Tag Archives: domain

Servers, blogs and freedom

Notice anything different? Yes, my blog has a new theme and a slightly concatenated address, but you probably wouldn’t even realize that since I blog about once per year… No, the real changes are under ze hood!

A couple of weeks ago my little Mini-ITX based computer in my closet that acts as my file and web server decided that it didn’t want to start anymore. I panicked at first because I had not performed a full data backup in ages, but thankfully it turned out that the hard drive — the Mother modem if you will — was still working perfectly, so I was able to plug it into another old computer I had lying around.

Young FrankensteinOne really cool thing about Ubuntu Server (and indeed Linux in general) is that it happily continues to run almost regardless of what hardware change around it. Taking out the Mother modem and plugging it into another computer is a bit like taking out the brain of a human and planting it into another body. My new temporary server continued to tick without even the slightest hiccup (albeit way slower on this charmingly clunky 256 MB RAM monster).

With the data backup taken care of, I decided that I’m done tinkering with my own server for now. It’s too much hassle and the risks are too high that if something breaks, you have to spend a considerable amount of time trying to get things back up again. For my modest purposes (a file server for music and movies, and a web server for my blog) it simply wasn’t worth paying for new hardware and going through the trouble of restoring it. Instead, I decided to tackle my two small needs separately:

  1. The blog — I needed a place to host my blog.
  2. The files — I needed a way to access my movies and music on my network to use in XBMC hooked up to my home cinema.

1. The blog

For the blog, I could either host it for free at e.g. wordpress.com, or I could pay a service provider to host my own custom install for me. The former would be free, but the latter would give me more flexibility. I decided on something in between: I’m using wordpress.com to host the blog for free, but I’m paying them to connect my old domain djst.org to it. This is why the address of this blog had to change from djst.org/blog to simply djst.org, because the domain hosts nothing but the blog now. Old permalinks from djst.org/blog/* magically continues to work though — except specifically djst.org/blog, which randomly shows an old blog post from 2006 about a new kitchen table (oh the memories!).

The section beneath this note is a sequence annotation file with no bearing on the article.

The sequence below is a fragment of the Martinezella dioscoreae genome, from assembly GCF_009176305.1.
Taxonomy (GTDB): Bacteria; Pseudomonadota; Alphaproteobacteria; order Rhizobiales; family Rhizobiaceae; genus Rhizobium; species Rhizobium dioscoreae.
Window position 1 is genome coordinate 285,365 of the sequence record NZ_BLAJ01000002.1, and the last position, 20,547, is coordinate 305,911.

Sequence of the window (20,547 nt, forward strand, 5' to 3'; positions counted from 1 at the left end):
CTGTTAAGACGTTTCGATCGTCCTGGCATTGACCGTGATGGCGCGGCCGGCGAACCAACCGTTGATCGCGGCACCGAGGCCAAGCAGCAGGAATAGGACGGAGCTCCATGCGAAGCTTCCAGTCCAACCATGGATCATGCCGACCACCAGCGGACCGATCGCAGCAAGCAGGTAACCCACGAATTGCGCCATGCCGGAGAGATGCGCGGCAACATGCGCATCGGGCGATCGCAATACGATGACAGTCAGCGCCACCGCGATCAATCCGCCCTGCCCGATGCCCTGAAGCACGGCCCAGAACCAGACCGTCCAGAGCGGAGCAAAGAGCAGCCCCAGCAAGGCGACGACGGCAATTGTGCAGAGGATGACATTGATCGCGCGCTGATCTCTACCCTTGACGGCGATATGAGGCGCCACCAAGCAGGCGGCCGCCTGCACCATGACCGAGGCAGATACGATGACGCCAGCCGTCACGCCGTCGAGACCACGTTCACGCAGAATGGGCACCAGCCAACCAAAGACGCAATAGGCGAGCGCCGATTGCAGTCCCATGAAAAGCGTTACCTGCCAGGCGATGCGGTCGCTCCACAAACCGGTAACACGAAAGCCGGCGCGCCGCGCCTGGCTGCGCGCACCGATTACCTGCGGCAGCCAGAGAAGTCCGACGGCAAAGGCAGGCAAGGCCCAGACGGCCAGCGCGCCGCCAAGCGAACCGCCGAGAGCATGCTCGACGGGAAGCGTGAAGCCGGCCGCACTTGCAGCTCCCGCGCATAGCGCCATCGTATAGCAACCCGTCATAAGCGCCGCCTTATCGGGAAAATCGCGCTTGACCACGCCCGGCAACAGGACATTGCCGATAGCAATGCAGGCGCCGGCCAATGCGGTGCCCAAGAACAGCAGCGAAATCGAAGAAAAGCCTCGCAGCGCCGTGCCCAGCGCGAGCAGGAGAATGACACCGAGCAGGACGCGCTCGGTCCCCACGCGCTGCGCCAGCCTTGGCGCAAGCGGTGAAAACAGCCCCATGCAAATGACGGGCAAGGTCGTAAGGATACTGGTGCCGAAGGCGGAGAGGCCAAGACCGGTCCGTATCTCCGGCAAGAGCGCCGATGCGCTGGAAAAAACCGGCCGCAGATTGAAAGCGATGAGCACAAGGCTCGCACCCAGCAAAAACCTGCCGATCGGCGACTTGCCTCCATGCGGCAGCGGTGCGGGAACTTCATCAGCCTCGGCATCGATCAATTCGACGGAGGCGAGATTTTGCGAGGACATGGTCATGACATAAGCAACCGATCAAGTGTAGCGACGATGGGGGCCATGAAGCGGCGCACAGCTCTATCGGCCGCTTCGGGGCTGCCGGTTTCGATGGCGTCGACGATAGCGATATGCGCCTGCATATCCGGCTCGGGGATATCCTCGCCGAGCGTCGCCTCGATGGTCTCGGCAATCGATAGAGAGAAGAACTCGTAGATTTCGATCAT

One thing that really impressed me with WordPress is its export and import feature. After getting my Frankenstein server up and running again, I was able to export all posts, pages, comments and categories into one single xml file and then I could just create a blog on wordpress.com and import that file on there. Within a minute, all of my posts and their related tags and comments were living in a new home.

But what about all the uploaded images that go along with the posts? Well, it turns out that the import script automatically fetches all references files in blog posts and uploads them to the new blog location too (though I had to make sure that the old blog was publicly accessible for it to work, which took me a couple of import attempts to get right).

Another thing that impressed me was wordpress.com’s forum support. I had a couple of questions there and one volunteer named tandava108 always provided answers within the hour. Getting a quick response when you’re having a problem or a question is such an important aspect of customer support, so wordpress.com should count themselves lucky to have someone like tandava108 in their forums (just like we are really lucky to have awesome superheroes like cor-el, madperson and jscher2000 in the SUMO forum).

My temporary Frankenstein server with its guts exposed.

2. The files

This one was easy — all I had to do was to plug in an external hard drive to the USB port of my router and voilà, I had wireless access to music and movies again. If you’re curious, I’m using a Netgear WNDR3700v2 router and the configuration process was very straightforward. I’m not too happy about that router for other reasons, btw, but that’s another story.

I must say that it’s a relief to not have a server to worry about anymore. My nerd/hack level has gradually decreased over the years, but it wasn’t until the server broke down that I realized just how little I needed one these days. It feels great to know that I don’t have to worry ever again about my blog getting lost due to a server meltdown.